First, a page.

David Pierotti: Silverburn sets the gold standard for sustainability

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Whether it’s the ‘Attenborough effect’, the Extinction Rebellion protests, or the war on plastic, it’s fair to say that climate change and ­sustainability are dominating the news agenda like never before. ­Consumers now expect businesses to not only be acting responsibly, but to be taking action for the long-term. That’s as true for the retail sector as it is for any other part of society.

We have known for some time and strongly believe that this is no ­longer a ‘nice to do’ – it’s an essential part of everyday business. But more than that, for us, it is not just morally right, it also makes good strategic sense.

The companies that succeed for the long-term will be the ones that make the most of renewable technologies, manage their energy use effectively, and contribute to the communities where they operate.

At Hammerson, the owner and manager of Silverburn in Glasgow and Union Square in Aberdeen, we have been leading the way on sustainability with our Net Positive strategy.

In 2017, we became the first real estate company in the world to launch a comprehensive strategy covering both environmental and socio-economic impacts.

We are delivering this strategy through our Positive Places sustainability platform, which has set ­targets. Our aim is to have a net ­positive impact across four key ­pillars – ­carbon, resource use, water use, and socio-economic impacts –in our European portfolio by 2030.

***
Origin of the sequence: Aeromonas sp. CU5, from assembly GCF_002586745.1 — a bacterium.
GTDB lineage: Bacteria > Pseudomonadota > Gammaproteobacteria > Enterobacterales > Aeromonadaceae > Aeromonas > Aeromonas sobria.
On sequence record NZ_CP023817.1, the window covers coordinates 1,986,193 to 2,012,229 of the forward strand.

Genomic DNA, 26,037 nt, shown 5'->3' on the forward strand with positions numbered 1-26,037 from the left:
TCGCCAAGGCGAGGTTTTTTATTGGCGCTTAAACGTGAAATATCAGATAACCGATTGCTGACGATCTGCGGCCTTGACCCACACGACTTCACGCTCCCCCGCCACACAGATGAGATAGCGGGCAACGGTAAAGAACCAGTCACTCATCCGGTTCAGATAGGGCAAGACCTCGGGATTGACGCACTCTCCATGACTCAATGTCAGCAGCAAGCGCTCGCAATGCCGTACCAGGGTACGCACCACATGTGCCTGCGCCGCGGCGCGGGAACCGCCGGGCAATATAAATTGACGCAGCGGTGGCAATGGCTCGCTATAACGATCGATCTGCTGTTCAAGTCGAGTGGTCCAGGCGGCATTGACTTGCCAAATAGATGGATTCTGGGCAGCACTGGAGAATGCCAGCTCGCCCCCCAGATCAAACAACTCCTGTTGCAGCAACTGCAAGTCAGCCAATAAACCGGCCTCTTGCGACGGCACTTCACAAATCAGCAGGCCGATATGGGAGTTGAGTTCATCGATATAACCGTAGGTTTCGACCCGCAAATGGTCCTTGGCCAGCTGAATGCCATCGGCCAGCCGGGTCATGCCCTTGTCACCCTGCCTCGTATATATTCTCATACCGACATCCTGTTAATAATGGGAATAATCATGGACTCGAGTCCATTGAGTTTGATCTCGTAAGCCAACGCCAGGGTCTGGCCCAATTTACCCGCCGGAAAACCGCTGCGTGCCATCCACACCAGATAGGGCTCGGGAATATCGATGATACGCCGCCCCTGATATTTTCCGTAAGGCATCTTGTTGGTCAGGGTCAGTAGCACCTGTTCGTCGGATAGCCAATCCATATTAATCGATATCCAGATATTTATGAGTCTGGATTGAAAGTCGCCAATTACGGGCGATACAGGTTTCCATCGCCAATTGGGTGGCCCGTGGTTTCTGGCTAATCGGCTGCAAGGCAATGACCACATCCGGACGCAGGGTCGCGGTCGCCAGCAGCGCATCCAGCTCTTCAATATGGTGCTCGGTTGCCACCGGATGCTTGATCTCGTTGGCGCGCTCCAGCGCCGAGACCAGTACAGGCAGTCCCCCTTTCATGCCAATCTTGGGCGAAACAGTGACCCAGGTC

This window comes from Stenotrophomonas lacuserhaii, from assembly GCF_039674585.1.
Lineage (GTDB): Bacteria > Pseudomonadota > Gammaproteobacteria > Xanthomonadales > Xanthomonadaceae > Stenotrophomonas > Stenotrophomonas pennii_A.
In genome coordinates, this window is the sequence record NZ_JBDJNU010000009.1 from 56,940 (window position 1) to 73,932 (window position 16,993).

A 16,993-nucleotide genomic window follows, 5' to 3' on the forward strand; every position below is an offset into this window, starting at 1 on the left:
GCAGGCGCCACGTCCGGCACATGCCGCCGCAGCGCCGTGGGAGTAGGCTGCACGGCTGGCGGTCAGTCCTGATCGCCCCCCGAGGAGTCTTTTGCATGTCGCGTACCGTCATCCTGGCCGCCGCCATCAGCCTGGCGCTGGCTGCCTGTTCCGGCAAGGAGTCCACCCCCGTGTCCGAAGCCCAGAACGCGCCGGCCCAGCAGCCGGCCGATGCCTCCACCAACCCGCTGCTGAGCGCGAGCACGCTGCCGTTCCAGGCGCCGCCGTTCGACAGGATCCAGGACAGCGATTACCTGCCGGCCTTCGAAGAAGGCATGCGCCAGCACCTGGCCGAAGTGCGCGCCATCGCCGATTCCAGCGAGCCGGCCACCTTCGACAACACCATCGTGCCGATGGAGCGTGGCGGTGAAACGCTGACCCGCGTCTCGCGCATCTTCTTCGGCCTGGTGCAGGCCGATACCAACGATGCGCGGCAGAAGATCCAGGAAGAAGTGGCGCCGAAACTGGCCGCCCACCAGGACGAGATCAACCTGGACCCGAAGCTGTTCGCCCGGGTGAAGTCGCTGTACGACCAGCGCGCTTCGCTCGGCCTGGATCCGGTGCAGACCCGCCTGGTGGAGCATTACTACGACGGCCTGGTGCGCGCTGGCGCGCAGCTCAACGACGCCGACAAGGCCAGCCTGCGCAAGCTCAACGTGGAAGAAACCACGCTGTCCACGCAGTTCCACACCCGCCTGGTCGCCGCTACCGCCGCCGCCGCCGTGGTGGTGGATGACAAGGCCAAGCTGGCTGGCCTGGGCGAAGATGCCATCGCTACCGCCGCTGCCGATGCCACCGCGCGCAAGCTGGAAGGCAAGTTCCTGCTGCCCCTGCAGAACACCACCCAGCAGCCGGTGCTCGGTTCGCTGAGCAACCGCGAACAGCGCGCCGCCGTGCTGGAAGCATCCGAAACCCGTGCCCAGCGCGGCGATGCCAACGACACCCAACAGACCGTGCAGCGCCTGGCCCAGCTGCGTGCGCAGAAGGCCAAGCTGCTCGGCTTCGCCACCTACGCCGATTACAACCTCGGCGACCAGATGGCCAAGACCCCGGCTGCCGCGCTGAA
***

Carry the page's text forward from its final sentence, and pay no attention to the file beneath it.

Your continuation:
This reflects our mission to create places that deliver value for all ­stakeholders and create positive and sustainable, long-term impacts for generations to come.

Of course, all the targets in the world are pointless if you don’t deliver, and at Silverburn we’re really proud of what we have achieved over the past few years.

We currently recycle 91 per cent of the waste produced in the ­centre and have numerous recycling streams, from coffee cups and coat hangers to aluminium cans and food waste, which last year contributed to the recycling of more than 1,582 tonnes of waste.

We have launched a host of new green initiatives, including water ­refill stations, smart metering inside all outlets, and electric car charging bays and have also introduced two beehives on the centre’s roof – which are now home to more than 4,000 of Glasgow’s honeybees. Most ­recently, we have installed 900 solar panels (yes, they even work in ­Glasgow!) ­covering 13,000 square feet of the centre’s roof. This is a great example of how acting responsibly is good ­business, as we’re reducing our electricity bill and making the most of what would otherwise be unused space.

As a local business that welcomes millions of visitors through our doors every year, and where almost 2,000 people work, we’re very conscious of our role in the local community.

Via our charity, Silverburn Cares, we’ve raised more than £20,000 over the past three years for Glasgow ­Children’s Hospital Charity, and we also support a range of ­other good causes including Alzheimer ­Scotland, Beatson Cancer ­Charity, and the Glasgow South-West ­Foodbank.

Ultimately, to make a difference we all need to work together, and that’s why earlier this year Hammerson organised workshops with a number of our retailers to share best practice and discuss how we can collaborate.

There is no quick fix for this, no short sharp burst that will sort ­everything. To move the dial, we need to invest and plan for the long-term. At ­Hammerson, we are committed to doing our part, and to standing ­alongside anyone else who is ­prepared to join this fight. After all, taking action on sustainability and climate change will not only safeguard the planet for future generations, it will also make us a ­better business.

David Pierotti, general manager, Glasgow Silverburn Shopping Centre.